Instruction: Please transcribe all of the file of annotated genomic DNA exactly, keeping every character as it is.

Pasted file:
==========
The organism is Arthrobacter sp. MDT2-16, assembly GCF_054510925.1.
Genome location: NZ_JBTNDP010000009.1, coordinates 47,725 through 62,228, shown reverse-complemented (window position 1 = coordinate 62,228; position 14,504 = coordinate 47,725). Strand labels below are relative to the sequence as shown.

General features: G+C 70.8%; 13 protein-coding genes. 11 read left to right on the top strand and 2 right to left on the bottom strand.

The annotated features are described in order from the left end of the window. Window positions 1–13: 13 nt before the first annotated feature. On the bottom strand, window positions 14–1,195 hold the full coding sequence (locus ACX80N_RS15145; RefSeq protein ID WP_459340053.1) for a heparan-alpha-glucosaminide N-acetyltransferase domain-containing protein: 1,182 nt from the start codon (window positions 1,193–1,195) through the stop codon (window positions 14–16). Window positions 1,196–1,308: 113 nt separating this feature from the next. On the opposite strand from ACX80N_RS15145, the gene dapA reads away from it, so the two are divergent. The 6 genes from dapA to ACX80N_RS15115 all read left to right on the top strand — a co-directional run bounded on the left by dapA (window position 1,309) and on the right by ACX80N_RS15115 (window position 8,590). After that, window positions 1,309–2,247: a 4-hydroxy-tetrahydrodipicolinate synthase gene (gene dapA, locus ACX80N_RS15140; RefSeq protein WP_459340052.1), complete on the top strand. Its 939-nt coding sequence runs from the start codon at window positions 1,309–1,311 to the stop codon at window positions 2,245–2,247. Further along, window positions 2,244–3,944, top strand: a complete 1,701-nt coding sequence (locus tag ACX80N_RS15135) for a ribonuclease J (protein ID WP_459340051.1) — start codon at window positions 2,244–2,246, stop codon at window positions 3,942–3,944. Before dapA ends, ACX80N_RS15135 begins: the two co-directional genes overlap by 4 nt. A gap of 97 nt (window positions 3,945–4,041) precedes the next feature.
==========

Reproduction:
The organism is Arthrobacter sp. MDT2-16, assembly GCF_054510925.1.
Genome location: NZ_JBTNDP010000009.1, coordinates 47,725 through 62,228, shown reverse-complemented (window position 1 = coordinate 62,228; position 14,504 = coordinate 47,725). Strand labels below are relative to the sequence as shown.

General features: G+C 70.8%; 13 protein-coding genes. 11 read left to right on the top strand and 2 right to left on the bottom strand.

The annotated features are described in order from the left end of the window. Window positions 1–13: 13 nt before the first annotated feature. On the bottom strand, window positions 14–1,195 hold the full coding sequence (locus ACX80N_RS15145; RefSeq protein ID WP_459340053.1) for a heparan-alpha-glucosaminide N-acetyltransferase domain-containing protein: 1,182 nt from the start codon (window positions 1,193–1,195) through the stop codon (window positions 14–16). Window positions 1,196–1,308: 113 nt separating this feature from the next. On the opposite strand from ACX80N_RS15145, the gene dapA reads away from it, so the two are divergent. The 6 genes from dapA to ACX80N_RS15115 all read left to right on the top strand — a co-directional run bounded on the left by dapA (window position 1,309) and on the right by ACX80N_RS15115 (window position 8,590). After that, window positions 1,309–2,247: a 4-hydroxy-tetrahydrodipicolinate synthase gene (gene dapA, locus ACX80N_RS15140; RefSeq protein WP_459340052.1), complete on the top strand. Its 939-nt coding sequence runs from the start codon at window positions 1,309–1,311 to the stop codon at window positions 2,245–2,247. Further along, window positions 2,244–3,944, top strand: a complete 1,701-nt coding sequence (locus tag ACX80N_RS15135) for a ribonuclease J (protein ID WP_459340051.1) — start codon at window positions 2,244–2,246, stop codon at window positions 3,942–3,944. Before dapA ends, ACX80N_RS15135 begins: the two co-directional genes overlap by 4 nt. A gap of 97 nt (window positions 3,945–4,041) precedes the next feature.